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Recommended by Ricochet Members Created with Sketch. Grievance Studies: What to Do?

 

Like a great many conservatives, I spend too much time pondering the decay of academia. (I’m trapped in it. Forgive me.) As much as anyone else, I’d like to see more ideologically diverse universities. But that desire is a qualified one.

Were I made university president for a day, I’d be tempted to borrow a page from Viktor Orbán’s playbook and dissolve all “[insert nom de jour] studies” departments. Immediately (and ironically), the halls of academe would erupt with volcanic fury. I’d be accused of threatening freedom of inquiry and suppressing free speech. The modern-day augurs who populate the endangered departments would send out a volley of op-eds calling for my resignation.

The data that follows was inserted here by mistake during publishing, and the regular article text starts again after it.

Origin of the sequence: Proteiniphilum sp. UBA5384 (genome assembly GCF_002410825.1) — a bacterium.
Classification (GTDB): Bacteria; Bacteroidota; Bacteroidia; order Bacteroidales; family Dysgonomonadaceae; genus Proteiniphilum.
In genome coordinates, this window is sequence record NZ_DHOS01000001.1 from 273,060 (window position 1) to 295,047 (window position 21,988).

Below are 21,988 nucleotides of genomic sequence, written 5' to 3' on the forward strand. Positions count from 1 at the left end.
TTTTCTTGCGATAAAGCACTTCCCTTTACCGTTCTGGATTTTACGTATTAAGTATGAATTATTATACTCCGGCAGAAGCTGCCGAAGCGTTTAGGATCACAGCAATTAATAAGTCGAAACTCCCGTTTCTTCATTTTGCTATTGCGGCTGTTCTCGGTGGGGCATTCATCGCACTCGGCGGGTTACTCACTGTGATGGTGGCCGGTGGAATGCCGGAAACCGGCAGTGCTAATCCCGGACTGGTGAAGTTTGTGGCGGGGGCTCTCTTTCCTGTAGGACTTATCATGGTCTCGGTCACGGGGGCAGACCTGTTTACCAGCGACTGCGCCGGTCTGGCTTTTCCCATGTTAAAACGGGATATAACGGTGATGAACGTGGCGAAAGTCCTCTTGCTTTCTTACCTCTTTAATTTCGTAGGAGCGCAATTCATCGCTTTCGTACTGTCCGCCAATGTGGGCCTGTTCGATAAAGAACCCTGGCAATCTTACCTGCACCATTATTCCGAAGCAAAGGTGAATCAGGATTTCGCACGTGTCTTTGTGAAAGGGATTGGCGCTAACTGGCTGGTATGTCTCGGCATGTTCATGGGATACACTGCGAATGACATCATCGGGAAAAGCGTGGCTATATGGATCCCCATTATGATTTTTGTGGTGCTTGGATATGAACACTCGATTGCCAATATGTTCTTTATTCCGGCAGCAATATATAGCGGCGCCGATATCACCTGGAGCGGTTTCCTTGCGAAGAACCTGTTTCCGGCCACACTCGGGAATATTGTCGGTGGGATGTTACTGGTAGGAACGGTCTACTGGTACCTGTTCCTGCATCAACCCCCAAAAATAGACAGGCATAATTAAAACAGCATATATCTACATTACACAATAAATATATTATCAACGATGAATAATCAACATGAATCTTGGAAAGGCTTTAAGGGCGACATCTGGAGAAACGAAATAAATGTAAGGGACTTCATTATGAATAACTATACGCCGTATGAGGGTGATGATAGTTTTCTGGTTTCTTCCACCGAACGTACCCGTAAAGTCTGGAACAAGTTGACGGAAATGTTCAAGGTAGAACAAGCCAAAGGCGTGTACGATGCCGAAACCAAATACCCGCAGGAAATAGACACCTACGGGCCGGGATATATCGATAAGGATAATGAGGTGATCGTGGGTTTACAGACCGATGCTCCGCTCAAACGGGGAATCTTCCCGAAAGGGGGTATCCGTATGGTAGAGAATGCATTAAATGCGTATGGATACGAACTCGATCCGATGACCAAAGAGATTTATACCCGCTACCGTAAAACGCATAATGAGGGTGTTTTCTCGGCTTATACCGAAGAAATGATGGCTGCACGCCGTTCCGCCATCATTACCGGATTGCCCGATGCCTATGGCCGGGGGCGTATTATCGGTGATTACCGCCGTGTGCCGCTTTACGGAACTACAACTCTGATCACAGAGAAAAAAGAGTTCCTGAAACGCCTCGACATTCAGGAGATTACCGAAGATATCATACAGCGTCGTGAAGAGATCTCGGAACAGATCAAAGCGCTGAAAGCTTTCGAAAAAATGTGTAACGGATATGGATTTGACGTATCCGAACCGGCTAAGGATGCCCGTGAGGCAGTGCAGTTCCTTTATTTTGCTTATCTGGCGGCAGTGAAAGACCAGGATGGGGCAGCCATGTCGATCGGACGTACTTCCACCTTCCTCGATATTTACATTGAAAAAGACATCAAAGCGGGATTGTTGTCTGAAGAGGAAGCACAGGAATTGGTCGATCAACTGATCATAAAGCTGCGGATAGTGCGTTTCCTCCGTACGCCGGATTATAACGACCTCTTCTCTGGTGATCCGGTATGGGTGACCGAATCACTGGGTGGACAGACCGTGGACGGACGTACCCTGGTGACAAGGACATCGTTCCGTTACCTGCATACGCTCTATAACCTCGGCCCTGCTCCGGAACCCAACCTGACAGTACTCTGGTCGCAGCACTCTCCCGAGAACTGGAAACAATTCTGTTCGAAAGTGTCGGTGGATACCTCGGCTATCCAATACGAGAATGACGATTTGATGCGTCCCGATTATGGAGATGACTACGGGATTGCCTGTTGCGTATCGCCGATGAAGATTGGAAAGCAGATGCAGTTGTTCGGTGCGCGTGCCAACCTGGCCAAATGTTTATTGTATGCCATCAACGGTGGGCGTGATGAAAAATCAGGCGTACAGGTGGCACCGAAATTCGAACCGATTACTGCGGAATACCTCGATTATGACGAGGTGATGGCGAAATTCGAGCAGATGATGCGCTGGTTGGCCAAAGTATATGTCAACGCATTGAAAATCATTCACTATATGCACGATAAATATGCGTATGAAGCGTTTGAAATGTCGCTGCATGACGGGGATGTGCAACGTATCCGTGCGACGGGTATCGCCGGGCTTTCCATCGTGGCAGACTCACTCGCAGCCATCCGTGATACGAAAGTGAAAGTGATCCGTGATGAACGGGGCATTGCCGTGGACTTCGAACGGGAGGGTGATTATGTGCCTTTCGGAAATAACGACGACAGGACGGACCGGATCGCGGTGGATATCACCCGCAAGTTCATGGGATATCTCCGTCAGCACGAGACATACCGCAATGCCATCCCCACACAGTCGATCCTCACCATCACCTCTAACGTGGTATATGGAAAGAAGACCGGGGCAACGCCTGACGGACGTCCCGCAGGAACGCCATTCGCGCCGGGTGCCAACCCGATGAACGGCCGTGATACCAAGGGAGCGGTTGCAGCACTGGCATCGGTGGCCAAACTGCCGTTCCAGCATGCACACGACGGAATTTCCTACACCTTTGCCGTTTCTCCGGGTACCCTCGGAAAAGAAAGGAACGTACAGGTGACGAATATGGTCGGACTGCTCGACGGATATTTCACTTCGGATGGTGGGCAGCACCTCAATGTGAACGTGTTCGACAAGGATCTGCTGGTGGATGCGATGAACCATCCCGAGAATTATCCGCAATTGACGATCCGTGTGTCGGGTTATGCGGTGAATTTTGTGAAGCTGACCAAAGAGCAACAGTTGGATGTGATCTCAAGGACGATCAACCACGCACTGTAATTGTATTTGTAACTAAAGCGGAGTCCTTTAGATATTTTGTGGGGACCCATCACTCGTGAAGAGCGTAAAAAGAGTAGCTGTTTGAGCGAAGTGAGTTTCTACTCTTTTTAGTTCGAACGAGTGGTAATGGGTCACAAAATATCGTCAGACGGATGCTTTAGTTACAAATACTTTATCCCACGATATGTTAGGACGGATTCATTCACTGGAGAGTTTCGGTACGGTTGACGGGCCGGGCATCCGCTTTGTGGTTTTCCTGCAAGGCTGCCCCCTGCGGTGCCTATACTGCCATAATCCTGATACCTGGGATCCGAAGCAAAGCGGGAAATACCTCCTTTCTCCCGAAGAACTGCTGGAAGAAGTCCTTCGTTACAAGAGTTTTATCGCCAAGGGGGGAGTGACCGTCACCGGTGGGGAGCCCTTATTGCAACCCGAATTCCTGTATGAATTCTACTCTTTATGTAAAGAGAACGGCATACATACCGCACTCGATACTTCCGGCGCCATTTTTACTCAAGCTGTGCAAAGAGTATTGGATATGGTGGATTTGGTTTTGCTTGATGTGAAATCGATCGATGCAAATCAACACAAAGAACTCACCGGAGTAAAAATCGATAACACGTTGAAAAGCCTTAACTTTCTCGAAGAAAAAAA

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James A. Lindsay is a co-author of the Grievance Studies, a project designed to expose the politicized corruption within social justice geared humanities scholarship by creating bogus academic papers and submitting them to academic journals in the areas of cultural, queer, race, gender, fat, and sexuality studies. He and Bridget have a fascinating discussion about the dogmatism of atheists, the Feminist Glaciology paper that radicalized him, the assault on science, the fascism creeping in from both sides – the left and the right, and why everything we think we know about reality might be wrong. James explains post-modernism and why fitting in matters ten times more to people than being right. Bridget expounds upon why the idea that language is violence and a tool of oppression that must be regulated, strikes terror into her heart. And together they lament the isolation and loneliness of thinking for yourself in today’s culture of ideological tribalism. This is a brilliant deep dive into why intersectional social politics are a toxic way to look at the world and lead to competitive victimhood, the corruption in scholarship that’s fueling the whole social justice, progressive, activist universe, and the doomsday cults of the far left and the far right.